I like pedometers - always have. Still have one of the old mechanical ones from pre-teen days. On various "walking" sites, like "walking.about" you can find reviews of what's available now. My current one is a Sportline 342. I think the company has changed its lineup, but I still see this one at Walmart and such. Anyhow, its light, and cheap, and small. Its numbers face up when its on your belt, so you can just glance down and read it. Amazing how many brands/models have a less convenient layout. I use it on all my recreational/training hikes, as its nice to set goals and go to bed knowing I did 8 miles this evening, or 50 for the week, or whatever. Pedometers really only count your steps, and you set it for your average stride and it then derives the mileage from that. Obviously if you're going up a steep hill and shorten up your stride, the pedometer will "think" you've gone farther than you have. Despite that, mine is quite accurate. I've checked it on a route that goes around a 640 acre "section" which is of course a mile on a side. The car odometer read it as one mile on a side, and the pedometer did too, although it varied about 5-7% each time I walked it. Surprisingly, gps varies more, about 10%. After seeing this question, I walked a 2 mile route 3 times - the pedometer read 1.91, 2.03, and 1.98. The GPS read 2.13, 1.99 and 1.87.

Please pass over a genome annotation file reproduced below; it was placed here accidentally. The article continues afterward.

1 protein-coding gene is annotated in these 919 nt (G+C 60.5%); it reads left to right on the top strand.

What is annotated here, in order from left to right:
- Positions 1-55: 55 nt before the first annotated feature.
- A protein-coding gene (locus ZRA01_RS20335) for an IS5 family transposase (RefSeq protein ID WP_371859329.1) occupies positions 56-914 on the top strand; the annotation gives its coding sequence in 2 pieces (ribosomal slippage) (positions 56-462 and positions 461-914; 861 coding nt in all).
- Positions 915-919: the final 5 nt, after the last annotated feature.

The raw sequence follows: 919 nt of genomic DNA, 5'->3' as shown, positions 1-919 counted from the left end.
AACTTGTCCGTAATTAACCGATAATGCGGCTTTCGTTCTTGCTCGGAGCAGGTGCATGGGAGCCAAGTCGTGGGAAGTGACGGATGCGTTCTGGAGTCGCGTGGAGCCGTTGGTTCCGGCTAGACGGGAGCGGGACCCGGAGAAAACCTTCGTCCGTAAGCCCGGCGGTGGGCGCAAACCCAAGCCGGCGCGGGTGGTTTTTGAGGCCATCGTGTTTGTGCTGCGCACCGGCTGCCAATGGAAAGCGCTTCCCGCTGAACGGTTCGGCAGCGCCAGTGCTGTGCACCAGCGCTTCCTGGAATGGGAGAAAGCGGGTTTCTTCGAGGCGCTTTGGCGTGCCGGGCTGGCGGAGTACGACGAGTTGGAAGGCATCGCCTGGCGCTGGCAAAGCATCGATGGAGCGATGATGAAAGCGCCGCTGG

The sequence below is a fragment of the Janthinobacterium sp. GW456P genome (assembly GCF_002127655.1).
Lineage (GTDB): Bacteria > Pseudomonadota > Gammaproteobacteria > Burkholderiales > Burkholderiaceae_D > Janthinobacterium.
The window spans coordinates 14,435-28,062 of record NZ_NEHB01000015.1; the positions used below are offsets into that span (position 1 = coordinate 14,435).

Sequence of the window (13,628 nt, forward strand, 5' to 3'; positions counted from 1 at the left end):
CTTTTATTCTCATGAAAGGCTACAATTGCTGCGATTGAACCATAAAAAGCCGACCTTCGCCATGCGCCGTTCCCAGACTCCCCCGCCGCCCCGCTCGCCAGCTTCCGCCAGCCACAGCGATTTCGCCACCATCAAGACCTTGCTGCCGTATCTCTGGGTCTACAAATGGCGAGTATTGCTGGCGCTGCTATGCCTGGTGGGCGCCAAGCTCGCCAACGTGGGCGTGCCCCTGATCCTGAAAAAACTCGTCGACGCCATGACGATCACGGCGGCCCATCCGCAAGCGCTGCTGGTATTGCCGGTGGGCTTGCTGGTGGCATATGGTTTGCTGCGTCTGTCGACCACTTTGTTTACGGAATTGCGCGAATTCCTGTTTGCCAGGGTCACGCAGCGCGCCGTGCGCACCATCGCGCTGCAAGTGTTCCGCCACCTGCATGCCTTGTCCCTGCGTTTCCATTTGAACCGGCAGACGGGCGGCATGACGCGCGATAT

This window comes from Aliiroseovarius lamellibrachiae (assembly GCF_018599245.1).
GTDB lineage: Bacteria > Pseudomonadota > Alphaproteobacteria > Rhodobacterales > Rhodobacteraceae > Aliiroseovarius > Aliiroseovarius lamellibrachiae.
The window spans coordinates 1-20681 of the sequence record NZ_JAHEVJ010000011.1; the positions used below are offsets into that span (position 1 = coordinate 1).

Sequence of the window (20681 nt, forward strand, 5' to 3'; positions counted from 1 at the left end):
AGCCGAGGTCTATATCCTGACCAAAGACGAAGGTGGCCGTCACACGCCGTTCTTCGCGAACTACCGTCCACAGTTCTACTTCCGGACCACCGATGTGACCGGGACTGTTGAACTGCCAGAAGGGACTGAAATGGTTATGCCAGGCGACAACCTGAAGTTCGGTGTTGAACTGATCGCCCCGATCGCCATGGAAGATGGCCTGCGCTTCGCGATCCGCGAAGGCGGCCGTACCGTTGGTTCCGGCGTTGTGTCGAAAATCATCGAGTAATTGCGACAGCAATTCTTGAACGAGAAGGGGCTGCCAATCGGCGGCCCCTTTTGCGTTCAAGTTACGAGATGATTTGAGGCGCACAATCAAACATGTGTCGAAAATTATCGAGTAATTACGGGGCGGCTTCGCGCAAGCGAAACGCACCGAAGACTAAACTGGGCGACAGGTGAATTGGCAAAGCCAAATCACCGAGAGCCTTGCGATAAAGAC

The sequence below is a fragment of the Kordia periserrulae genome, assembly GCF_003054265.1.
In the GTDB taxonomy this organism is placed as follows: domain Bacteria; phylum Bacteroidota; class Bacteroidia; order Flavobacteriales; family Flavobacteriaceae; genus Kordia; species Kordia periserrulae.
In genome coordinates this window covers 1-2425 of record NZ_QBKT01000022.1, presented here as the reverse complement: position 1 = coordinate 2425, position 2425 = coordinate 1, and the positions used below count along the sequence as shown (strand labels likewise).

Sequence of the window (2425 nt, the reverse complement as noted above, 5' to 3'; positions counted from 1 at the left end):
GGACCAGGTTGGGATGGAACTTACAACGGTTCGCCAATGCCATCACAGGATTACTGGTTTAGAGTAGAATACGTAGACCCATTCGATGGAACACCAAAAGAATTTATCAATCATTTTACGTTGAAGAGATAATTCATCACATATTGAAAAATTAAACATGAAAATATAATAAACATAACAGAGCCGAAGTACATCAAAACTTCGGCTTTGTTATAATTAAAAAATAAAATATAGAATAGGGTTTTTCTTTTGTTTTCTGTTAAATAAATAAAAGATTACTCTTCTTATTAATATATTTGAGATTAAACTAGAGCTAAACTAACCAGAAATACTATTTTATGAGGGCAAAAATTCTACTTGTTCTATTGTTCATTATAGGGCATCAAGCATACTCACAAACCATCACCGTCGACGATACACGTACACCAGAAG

Anyhow, they're fun...I suppose not really NECESSARY. Your watch will tell you when its time to take a break, and lots of experience trying to make campsites by nightfall that are "only" 6 miles distant, will give you a pretty good idea how long it will take to get somewhere. Nevertheless I like mine. BTW some health-oriented groups will give away cheap pedometers, to encourage people to lose weight and stuff. The "10,000 step" program is the best known. I say, pedometers are neat, and fun, and cheap, so get one and let the wife use it.